To try an be brief, we hired ten bikes from a BMW dealer in Durban South Africa and did two weeks mainly off-road through South Africa and Lesotho.
The terrain varied from dusty rocky tracks to muddy tracks, steep rocky climbs and descents.
My friend Dave Green  was riding a brand new 2016 R1200gs LC and I will admit we had hit a few rocks hard, but no harder than I would have done if I had been riding our KTM's . Some of the terrain was so rocky that you had to maintain some speed just to get through them, I'm talking about 10-15 mph  not 60-70mph.
Anyway on a flat bit of dirt road Dave hit a small rock about 2 inches high and the front fork dislocated and he was thrown down the road. He had not dropped or damaged the bike in anyway prior to this fork failure.

Dave was injured, he damaged his shoulder, his hand and his neck and shattered his confidence. His helmet, riding gear and luggage was ruined.
We later looked at other bikes forks and found that probably 7 out of ten were developing the same fault. I was riding a 2016 GSA  LC and a gap was appearing on those forks as well. One was so bad it had to be collected by the dealer, I was told by the dealer to ride mine but ride it carefully?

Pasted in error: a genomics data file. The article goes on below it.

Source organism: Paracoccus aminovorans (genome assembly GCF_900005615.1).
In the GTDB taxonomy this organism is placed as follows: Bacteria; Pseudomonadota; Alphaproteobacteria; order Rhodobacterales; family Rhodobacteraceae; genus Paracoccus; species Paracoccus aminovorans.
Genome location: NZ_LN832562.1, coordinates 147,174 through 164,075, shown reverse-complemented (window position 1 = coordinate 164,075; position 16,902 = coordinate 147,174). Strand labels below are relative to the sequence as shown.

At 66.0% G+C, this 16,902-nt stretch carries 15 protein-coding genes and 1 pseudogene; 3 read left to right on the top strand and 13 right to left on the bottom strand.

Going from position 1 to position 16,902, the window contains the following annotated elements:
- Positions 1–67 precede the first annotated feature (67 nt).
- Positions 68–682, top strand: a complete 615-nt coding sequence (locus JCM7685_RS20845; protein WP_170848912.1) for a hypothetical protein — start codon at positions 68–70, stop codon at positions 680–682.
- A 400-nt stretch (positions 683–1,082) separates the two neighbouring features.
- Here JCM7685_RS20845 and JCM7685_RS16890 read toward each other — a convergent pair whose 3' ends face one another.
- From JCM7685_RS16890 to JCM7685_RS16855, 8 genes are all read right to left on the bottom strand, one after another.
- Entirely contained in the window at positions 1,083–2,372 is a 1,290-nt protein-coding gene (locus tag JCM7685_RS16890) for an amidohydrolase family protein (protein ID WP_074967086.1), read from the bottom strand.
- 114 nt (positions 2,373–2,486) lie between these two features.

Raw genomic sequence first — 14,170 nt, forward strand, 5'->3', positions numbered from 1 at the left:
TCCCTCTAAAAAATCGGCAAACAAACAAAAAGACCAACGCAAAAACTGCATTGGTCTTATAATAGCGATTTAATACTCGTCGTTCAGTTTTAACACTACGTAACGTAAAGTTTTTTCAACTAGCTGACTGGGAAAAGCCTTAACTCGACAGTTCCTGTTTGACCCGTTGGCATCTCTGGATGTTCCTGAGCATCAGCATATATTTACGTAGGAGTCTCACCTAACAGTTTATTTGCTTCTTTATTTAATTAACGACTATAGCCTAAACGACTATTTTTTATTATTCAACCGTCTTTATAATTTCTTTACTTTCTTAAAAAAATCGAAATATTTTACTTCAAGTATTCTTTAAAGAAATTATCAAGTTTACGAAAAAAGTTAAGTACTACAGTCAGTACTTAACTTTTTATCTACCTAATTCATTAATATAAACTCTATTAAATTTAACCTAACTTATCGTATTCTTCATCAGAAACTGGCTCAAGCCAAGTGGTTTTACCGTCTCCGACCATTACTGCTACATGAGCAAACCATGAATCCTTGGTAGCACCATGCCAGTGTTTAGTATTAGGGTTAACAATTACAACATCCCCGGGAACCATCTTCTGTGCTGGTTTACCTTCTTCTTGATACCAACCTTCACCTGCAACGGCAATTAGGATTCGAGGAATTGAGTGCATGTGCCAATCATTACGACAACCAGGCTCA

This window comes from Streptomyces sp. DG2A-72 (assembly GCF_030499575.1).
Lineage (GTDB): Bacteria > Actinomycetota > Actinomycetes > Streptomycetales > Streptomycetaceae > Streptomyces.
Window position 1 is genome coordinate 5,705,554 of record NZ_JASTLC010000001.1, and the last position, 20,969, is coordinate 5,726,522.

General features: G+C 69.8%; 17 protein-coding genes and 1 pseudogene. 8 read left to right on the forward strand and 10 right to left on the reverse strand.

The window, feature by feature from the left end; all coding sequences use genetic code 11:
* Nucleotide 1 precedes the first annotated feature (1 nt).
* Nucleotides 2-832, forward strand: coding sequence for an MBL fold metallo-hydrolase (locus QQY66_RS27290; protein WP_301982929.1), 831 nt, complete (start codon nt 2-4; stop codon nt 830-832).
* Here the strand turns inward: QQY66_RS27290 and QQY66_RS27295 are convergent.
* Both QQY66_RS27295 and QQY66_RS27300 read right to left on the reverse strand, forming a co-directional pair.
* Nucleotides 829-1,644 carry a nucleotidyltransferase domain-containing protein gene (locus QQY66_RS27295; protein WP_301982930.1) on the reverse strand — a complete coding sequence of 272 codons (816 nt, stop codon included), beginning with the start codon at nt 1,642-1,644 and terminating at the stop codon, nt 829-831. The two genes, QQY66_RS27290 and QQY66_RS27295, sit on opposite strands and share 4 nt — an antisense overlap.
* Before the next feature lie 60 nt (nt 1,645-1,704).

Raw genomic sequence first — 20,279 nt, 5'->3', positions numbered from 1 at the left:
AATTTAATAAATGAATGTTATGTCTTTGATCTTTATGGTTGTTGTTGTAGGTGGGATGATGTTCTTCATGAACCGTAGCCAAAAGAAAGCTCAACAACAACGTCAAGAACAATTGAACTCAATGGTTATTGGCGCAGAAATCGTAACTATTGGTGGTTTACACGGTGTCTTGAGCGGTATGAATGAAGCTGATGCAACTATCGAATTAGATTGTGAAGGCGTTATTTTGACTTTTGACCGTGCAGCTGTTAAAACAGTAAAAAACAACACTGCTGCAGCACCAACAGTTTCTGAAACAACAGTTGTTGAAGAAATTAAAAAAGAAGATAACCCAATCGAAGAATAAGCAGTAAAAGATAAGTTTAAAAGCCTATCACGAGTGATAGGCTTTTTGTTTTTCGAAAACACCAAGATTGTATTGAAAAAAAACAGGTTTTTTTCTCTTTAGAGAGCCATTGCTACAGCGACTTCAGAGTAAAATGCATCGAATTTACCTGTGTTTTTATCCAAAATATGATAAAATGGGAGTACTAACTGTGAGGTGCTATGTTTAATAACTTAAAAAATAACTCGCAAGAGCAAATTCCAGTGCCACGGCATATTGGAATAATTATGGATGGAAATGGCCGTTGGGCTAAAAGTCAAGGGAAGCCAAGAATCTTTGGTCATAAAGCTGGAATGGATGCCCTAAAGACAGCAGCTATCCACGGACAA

When we returned to Durban the BMW dealer showed us another customers front forks that had developed the same fault.
We believe dealers changed all of our bikes forks and the other customers forks with like for like replacements.
Dave and myself wrote several emails of complaint to BMW and after months of no response and numerous phone calls Dave got an email aback from BMW saying that It was his responsibility under the hire agreement to look after the bike and there was no recourse to BMW. He also lost his £700 deposit on the bike
What really annoys me is that we have both ridden a lot of off-road on KTM's and Yamaha and never had this problem.  BMW promotional videos show the bikes jumping and riding through rough terrain, promoting the Enduro aspect of the bikes and when they fall apart they blame the rider.

The photos of the fork disconnected is of Dave's crashed bike, the others are of other bikes developing the same fault.